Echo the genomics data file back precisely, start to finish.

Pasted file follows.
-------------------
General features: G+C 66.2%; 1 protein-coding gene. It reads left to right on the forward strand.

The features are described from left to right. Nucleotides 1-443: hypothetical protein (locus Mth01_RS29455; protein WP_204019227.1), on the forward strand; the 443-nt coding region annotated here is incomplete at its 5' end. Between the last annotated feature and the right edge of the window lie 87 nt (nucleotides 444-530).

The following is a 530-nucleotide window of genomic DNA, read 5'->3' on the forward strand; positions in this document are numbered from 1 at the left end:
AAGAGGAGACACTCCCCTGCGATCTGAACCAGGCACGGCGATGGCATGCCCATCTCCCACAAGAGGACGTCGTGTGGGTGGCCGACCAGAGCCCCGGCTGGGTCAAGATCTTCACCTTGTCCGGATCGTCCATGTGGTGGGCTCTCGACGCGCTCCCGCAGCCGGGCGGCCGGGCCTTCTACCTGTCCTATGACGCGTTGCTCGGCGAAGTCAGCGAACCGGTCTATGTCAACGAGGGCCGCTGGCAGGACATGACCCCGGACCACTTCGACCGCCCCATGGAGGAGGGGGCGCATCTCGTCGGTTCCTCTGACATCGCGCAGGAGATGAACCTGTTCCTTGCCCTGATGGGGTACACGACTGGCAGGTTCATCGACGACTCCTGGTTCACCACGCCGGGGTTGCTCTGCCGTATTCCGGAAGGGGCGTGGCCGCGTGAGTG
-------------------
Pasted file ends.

General features: G+C 66.2%; 1 protein-coding gene. It reads left to right on the forward strand.

The features are described from left to right. Nucleotides 1-443: hypothetical protein (locus Mth01_RS29455; protein WP_204019227.1), on the forward strand; the 443-nt coding region annotated here is incomplete at its 5' end. Between the last annotated feature and the right edge of the window lie 87 nt (nucleotides 444-530).

The following is a 530-nucleotide window of genomic DNA, read 5'->3' on the forward strand; positions in this document are numbered from 1 at the left end:
AAGAGGAGACACTCCCCTGCGATCTGAACCAGGCACGGCGATGGCATGCCCATCTCCCACAAGAGGACGTCGTGTGGGTGGCCGACCAGAGCCCCGGCTGGGTCAAGATCTTCACCTTGTCCGGATCGTCCATGTGGTGGGCTCTCGACGCGCTCCCGCAGCCGGGCGGCCGGGCCTTCTACCTGTCCTATGACGCGTTGCTCGGCGAAGTCAGCGAACCGGTCTATGTCAACGAGGGCCGCTGGCAGGACATGACCCCGGACCACTTCGACCGCCCCATGGAGGAGGGGGCGCATCTCGTCGGTTCCTCTGACATCGCGCAGGAGATGAACCTGTTCCTTGCCCTGATGGGGTACACGACTGGCAGGTTCATCGACGACTCCTGGTTCACCACGCCGGGGTTGCTCTGCCGTATTCCGGAAGGGGCGTGGCCGCGTGAGTG